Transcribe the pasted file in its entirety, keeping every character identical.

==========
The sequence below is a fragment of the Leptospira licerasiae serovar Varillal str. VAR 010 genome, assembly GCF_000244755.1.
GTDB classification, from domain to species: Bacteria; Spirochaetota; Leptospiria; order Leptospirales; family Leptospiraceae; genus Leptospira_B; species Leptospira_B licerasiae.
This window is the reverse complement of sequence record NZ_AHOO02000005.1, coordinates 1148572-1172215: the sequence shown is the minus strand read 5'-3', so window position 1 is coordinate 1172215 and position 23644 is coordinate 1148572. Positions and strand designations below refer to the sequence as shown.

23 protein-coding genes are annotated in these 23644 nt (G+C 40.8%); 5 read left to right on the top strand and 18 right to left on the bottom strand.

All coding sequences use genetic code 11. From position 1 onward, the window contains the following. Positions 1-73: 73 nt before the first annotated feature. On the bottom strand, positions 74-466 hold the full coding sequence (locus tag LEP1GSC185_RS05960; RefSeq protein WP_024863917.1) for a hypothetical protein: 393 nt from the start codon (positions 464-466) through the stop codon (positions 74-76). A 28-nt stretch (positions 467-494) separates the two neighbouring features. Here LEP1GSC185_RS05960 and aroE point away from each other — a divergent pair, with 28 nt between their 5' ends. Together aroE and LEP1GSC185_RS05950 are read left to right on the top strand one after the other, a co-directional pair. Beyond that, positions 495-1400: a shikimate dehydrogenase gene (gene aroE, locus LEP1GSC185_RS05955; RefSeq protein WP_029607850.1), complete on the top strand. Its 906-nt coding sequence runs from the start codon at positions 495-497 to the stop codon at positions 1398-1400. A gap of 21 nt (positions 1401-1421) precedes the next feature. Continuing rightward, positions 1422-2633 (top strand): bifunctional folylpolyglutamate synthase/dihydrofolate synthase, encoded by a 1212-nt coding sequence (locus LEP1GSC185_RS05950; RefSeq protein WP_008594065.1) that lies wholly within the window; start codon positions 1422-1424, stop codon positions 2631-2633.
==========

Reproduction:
The sequence below is a fragment of the Leptospira licerasiae serovar Varillal str. VAR 010 genome, assembly GCF_000244755.1.
GTDB classification, from domain to species: Bacteria; Spirochaetota; Leptospiria; order Leptospirales; family Leptospiraceae; genus Leptospira_B; species Leptospira_B licerasiae.
This window is the reverse complement of sequence record NZ_AHOO02000005.1, coordinates 1148572-1172215: the sequence shown is the minus strand read 5'-3', so window position 1 is coordinate 1172215 and position 23644 is coordinate 1148572. Positions and strand designations below refer to the sequence as shown.

23 protein-coding genes are annotated in these 23644 nt (G+C 40.8%); 5 read left to right on the top strand and 18 right to left on the bottom strand.

All coding sequences use genetic code 11. From position 1 onward, the window contains the following. Positions 1-73: 73 nt before the first annotated feature. On the bottom strand, positions 74-466 hold the full coding sequence (locus tag LEP1GSC185_RS05960; RefSeq protein WP_024863917.1) for a hypothetical protein: 393 nt from the start codon (positions 464-466) through the stop codon (positions 74-76). A 28-nt stretch (positions 467-494) separates the two neighbouring features. Here LEP1GSC185_RS05960 and aroE point away from each other — a divergent pair, with 28 nt between their 5' ends. Together aroE and LEP1GSC185_RS05950 are read left to right on the top strand one after the other, a co-directional pair. Beyond that, positions 495-1400: a shikimate dehydrogenase gene (gene aroE, locus LEP1GSC185_RS05955; RefSeq protein WP_029607850.1), complete on the top strand. Its 906-nt coding sequence runs from the start codon at positions 495-497 to the stop codon at positions 1398-1400. A gap of 21 nt (positions 1401-1421) precedes the next feature. Continuing rightward, positions 1422-2633 (top strand): bifunctional folylpolyglutamate synthase/dihydrofolate synthase, encoded by a 1212-nt coding sequence (locus LEP1GSC185_RS05950; RefSeq protein WP_008594065.1) that lies wholly within the window; start codon positions 1422-1424, stop codon positions 2631-2633.